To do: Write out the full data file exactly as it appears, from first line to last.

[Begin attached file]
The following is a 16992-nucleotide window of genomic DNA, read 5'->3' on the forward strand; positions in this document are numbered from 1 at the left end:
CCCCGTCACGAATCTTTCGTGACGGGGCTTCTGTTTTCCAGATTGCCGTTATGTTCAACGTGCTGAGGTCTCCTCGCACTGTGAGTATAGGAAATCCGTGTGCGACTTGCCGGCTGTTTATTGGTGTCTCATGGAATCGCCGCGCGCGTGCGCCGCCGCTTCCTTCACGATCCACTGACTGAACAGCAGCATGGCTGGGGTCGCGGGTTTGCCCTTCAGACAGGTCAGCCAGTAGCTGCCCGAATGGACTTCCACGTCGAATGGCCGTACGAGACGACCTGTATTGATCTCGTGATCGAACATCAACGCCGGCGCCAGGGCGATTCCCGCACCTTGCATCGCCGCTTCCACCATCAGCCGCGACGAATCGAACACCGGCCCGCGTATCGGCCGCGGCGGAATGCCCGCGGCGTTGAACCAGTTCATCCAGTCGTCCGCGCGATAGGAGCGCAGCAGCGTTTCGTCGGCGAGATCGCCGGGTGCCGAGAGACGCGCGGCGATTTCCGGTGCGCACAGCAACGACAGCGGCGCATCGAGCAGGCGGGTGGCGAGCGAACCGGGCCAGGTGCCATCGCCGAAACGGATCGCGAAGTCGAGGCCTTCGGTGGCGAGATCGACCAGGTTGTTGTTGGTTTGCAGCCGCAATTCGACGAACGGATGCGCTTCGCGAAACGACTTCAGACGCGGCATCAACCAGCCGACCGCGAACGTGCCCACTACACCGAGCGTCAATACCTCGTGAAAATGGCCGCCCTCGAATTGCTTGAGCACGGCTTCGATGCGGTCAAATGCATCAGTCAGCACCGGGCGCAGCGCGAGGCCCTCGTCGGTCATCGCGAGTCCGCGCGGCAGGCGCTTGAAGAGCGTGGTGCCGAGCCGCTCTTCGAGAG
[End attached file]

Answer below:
The following is a 16992-nucleotide window of genomic DNA, read 5'->3' on the forward strand; positions in this document are numbered from 1 at the left end:
CCCCGTCACGAATCTTTCGTGACGGGGCTTCTGTTTTCCAGATTGCCGTTATGTTCAACGTGCTGAGGTCTCCTCGCACTGTGAGTATAGGAAATCCGTGTGCGACTTGCCGGCTGTTTATTGGTGTCTCATGGAATCGCCGCGCGCGTGCGCCGCCGCTTCCTTCACGATCCACTGACTGAACAGCAGCATGGCTGGGGTCGCGGGTTTGCCCTTCAGACAGGTCAGCCAGTAGCTGCCCGAATGGACTTCCACGTCGAATGGCCGTACGAGACGACCTGTATTGATCTCGTGATCGAACATCAACGCCGGCGCCAGGGCGATTCCCGCACCTTGCATCGCCGCTTCCACCATCAGCCGCGACGAATCGAACACCGGCCCGCGTATCGGCCGCGGCGGAATGCCCGCGGCGTTGAACCAGTTCATCCAGTCGTCCGCGCGATAGGAGCGCAGCAGCGTTTCGTCGGCGAGATCGCCGGGTGCCGAGAGACGCGCGGCGATTTCCGGTGCGCACAGCAACGACAGCGGCGCATCGAGCAGGCGGGTGGCGAGCGAACCGGGCCAGGTGCCATCGCCGAAACGGATCGCGAAGTCGAGGCCTTCGGTGGCGAGATCGACCAGGTTGTTGTTGGTTTGCAGCCGCAATTCGACGAACGGATGCGCTTCGCGAAACGACTTCAGACGCGGCATCAACCAGCCGACCGCGAACGTGCCCACTACACCGAGCGTCAATACCTCGTGAAAATGGCCGCCCTCGAATTGCTTGAGCACGGCTTCGATGCGGTCAAATGCATCAGTCAGCACCGGGCGCAGCGCGAGGCCCTCGTCGGTCATCGCGAGTCCGCGCGGCAGGCGCTTGAAGAGCGTGGTGCCGAGCCGCTCTTCGAGAG